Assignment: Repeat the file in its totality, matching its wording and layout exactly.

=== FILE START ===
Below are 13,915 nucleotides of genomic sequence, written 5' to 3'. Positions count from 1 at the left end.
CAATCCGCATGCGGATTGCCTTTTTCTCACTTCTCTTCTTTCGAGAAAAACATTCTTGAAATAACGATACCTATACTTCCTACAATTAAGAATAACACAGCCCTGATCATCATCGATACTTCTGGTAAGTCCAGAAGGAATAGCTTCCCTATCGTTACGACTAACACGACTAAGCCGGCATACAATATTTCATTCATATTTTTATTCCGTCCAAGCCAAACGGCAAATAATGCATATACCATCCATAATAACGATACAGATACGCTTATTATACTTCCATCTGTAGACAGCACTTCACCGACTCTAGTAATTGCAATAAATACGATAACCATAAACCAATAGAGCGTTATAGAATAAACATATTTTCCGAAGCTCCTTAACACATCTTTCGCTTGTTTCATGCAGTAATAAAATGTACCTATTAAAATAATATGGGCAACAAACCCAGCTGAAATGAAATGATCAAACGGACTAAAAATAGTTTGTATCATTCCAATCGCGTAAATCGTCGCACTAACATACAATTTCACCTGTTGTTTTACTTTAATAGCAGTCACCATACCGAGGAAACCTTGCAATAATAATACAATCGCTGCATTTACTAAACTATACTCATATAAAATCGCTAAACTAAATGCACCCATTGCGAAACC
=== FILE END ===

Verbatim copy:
Below are 13,915 nucleotides of genomic sequence, written 5' to 3'. Positions count from 1 at the left end.
CAATCCGCATGCGGATTGCCTTTTTCTCACTTCTCTTCTTTCGAGAAAAACATTCTTGAAATAACGATACCTATACTTCCTACAATTAAGAATAACACAGCCCTGATCATCATCGATACTTCTGGTAAGTCCAGAAGGAATAGCTTCCCTATCGTTACGACTAACACGACTAAGCCGGCATACAATATTTCATTCATATTTTTATTCCGTCCAAGCCAAACGGCAAATAATGCATATACCATCCATAATAACGATACAGATACGCTTATTATACTTCCATCTGTAGACAGCACTTCACCGACTCTAGTAATTGCAATAAATACGATAACCATAAACCAATAGAGCGTTATAGAATAAACATATTTTCCGAAGCTCCTTAACACATCTTTCGCTTGTTTCATGCAGTAATAAAATGTACCTATTAAAATAATATGGGCAACAAACCCAGCTGAAATGAAATGATCAAACGGACTAAAAATAGTTTGTATCATTCCAATCGCGTAAATCGTCGCACTAACATACAATTTCACCTGTTGTTTTACTTTAATAGCAGTCACCATACCGAGGAAACCTTGCAATAATAATACAATCGCTGCATTTACTAAACTATACTCATATAAAATCGCTAAACTAAATGCACCCATTGCGAAACC